Navigating Concussion and Traumatic Brain Injury (TBI) Recovery: A Comprehensive Guide

Written By Brady Wirick


Suffering a concussion or traumatic brain injury (TBI) (aka concussions, head blasters, or just getting your bell rung) can have significant implications for both physical and cognitive function. However, with a comprehensive approach to recovery, people can embark on a journey toward healing and restoration. In this guide, we’ll explore strategies to support brain health, mitigate symptoms, and promote optimal recovery following a concussion or TBI

A concussion is a type of traumatic brain injury that affects your brain function. Signs and symptoms can be subtle and may not be immediately apparent. Symptoms can last for days, weeks, or even longer. Here’s a list of common signs and symptoms of a concussion:

Physical Symptoms:
– Headache or a feeling of pressure in the head
– Nausea or vomiting
– Balance problems or dizziness
– Fatigue or drowsiness
– Blurred vision or seeing stars
– Sensitivity to light and noise
– Numbness/tingling in the body
– Ringing in the ears

Cognitive or Emotional Symptoms:
– Confusion or feeling as if in a fog
– Amnesia surrounding the traumatic event
– Difficulty concentrating
– Difficulty remembering new information
– Feeling sluggish, hazy, foggy, or groggy
– Irritability and other personality changes
– Sleep disturbances – sleeping more or less than usual
– Depression or anxiety

Symptoms in Children:
Children might display signs differently, and they may not be able to communicate how they feel. Look for:
– Appearing dazed
– Listlessness and tiring easily
– Irritability and crankiness
– Changes in eating or sleeping patterns
– Lack of interest in favorite toys
– Loss of balance and unsteady walking
– Crying more than usualWhen to Seek Medical Attention:
Immediate medical attention is recommended if someone experiences:
– A headache that gets worse and does not go away
– Weakness, numbness, or decreased coordination
– Repeated vomiting or nausea
– Slurred speech
– Looks very drowsy or cannot wake up
– One pupil larger than the other
– Convulsions or seizures
– Difficulty recognizing people or places
– Increasing confusion, restlessness, or agitation
– Unusual behavior change
– Loss of consciousness (even briefly)

If you suspect a concussion, it’s important to be evaluated by a healthcare professional. They can provide a proper diagnosis and recommend the best course of action for recovery. Once they send you have been medically cleared, you will be sent home with instructions to stay in a dark room, avoid loud noises, and stay off of your phone. It is very common to not be given any nutritional advise. This is where this guide comes in.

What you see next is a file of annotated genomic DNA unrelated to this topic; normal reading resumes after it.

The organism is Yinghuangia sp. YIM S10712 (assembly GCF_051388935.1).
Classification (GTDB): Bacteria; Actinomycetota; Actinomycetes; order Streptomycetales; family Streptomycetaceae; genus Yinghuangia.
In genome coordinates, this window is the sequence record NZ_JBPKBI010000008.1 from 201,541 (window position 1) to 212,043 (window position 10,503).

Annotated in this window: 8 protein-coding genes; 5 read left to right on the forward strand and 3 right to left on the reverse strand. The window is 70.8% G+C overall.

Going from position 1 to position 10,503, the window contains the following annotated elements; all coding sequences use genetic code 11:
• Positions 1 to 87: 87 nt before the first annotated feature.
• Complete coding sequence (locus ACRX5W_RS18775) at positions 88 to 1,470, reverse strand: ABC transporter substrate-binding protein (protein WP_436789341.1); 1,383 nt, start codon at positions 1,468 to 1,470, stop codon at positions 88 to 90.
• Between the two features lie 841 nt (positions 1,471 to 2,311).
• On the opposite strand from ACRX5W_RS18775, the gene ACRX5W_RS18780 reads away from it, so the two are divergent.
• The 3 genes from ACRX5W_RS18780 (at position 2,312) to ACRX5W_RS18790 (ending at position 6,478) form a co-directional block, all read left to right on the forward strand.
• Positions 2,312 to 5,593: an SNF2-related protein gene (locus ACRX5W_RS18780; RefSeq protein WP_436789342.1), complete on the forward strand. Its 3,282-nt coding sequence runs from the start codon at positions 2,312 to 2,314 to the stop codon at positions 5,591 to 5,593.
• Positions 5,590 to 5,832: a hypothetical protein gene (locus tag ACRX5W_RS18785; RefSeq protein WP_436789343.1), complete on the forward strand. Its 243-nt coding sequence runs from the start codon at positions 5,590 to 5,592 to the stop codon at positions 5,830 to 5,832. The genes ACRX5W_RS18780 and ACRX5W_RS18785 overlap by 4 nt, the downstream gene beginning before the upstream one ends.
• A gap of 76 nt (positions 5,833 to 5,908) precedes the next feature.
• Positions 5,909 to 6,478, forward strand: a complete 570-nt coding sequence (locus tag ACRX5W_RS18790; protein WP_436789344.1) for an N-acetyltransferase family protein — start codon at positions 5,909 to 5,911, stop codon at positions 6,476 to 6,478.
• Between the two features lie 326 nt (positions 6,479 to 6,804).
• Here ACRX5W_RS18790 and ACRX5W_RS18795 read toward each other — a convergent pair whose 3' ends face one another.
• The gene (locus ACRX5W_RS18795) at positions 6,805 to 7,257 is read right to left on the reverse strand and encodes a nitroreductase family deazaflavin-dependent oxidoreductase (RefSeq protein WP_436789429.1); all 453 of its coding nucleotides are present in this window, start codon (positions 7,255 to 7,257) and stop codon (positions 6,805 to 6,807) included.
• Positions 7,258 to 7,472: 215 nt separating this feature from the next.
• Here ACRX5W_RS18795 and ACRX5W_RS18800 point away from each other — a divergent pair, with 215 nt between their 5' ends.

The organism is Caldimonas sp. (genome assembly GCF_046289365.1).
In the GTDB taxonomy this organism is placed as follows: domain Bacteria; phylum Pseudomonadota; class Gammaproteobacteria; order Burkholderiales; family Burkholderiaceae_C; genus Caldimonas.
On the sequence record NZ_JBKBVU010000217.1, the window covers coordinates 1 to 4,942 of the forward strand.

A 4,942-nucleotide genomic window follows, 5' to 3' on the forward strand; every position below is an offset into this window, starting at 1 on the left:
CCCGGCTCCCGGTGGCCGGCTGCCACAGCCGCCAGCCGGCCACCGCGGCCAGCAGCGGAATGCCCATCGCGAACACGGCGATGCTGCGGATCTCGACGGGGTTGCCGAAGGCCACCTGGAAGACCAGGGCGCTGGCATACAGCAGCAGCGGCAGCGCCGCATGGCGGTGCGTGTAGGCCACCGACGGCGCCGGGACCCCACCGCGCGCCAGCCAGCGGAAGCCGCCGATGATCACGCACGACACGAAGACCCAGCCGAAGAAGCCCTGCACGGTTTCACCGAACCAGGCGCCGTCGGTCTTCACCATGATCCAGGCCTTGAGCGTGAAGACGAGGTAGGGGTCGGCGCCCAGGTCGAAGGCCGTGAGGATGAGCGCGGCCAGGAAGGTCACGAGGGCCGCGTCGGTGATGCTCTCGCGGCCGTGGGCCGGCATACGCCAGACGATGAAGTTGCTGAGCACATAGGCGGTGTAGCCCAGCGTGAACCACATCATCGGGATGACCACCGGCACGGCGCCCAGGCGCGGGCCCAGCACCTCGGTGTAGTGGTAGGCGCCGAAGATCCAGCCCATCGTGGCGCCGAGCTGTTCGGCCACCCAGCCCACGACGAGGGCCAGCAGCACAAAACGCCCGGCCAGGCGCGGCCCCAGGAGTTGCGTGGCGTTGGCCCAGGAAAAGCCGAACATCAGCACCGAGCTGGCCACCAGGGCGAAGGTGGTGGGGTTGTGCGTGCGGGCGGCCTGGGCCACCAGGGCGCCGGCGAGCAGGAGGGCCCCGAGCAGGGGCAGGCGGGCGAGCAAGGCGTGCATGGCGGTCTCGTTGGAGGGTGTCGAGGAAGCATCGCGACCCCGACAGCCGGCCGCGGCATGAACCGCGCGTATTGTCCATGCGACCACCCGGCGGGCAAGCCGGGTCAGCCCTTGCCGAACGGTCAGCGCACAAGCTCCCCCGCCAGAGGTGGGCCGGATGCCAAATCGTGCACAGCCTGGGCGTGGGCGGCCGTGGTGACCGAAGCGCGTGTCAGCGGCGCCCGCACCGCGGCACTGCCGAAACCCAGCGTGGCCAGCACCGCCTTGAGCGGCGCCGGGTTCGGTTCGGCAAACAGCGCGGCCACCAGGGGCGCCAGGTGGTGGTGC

Stop the Glutamate Cascade Process

Following a concussion or TBI, the brain will experience an imbalance in neurotransmitters, including glutamate. This imbalance can lead to excitotoxicity and further neuronal damage. To mitigate this process, it’s crucial to avoid dietary sources of glutamate and aspartame (MSG in fast food, diet sodas, sugar/sugar free drinks, energy drinks), as well as trans fats and omega-6 fats, which can exacerbate inflammation and oxidative stress in the brain. NO FAST FOOD!

Nourish Synapses and Protect Brain Health

Nutritional support plays a vital role in promoting brain health and facilitating recovery after a concussion or TBI. Incorporating nutrients such as magnesium, zinc, and antioxidants can help support synaptic function and protect against oxidative damage. Omega-3 fatty acids, obtained from high-quality sources, are particularly beneficial for their anti-inflammatory properties and ability to support neural repair and regeneration.

To see my TBI Support Protocol on Fullscript, CLICK HERE

Stimulate the Nervous System

Stimulating the nervous system is essential for promoting neuroplasticity and facilitating recovery after a concussion or TBI. Chiropractic spinal adjustments and low-level laser therapy can help optimize nervous system function and enhance the effectiveness of rehabilitation efforts. Additionally, engaging in regular exercise, such as walking, weight training, and other forms of physical activity, can promote neural regeneration and improve overall well-being.

Additional Considerations for TBI Treatment

For individuals recovering from a traumatic brain injury, additional considerations may be necessary to support recovery and minimize symptoms. Hydration, electrolyte balance, and adequate sleep are essential for supporting brain health and facilitating healing. Avoiding excitotoxins, artificial sweeteners, and sensory stimuli can help minimize symptoms and promote recovery.

Return to Activity Considerations

When reintroducing physical activity after a concussion or TBI, it’s crucial to proceed gradually and monitor for any exacerbation of symptoms. Starting with low-intensity activities and gradually increasing intensity can help minimize the risk of complications and facilitate a safe return to normal activities. It’s essential to listen to your body and consult with healthcare professionals to ensure a safe and successful recovery process.

In conclusion, recovery from a concussion or traumatic brain injury requires a comprehensive approach that addresses dietary, nutritional, and lifestyle factors. By implementing strategies to support brain health, mitigate symptoms, and promote neural regeneration, individuals can optimize their recovery journey and improve overall quality of life. Working closely with qualified healthcare professionals can help tailor a recovery plan that meets individual needs and promotes long-term well-being.

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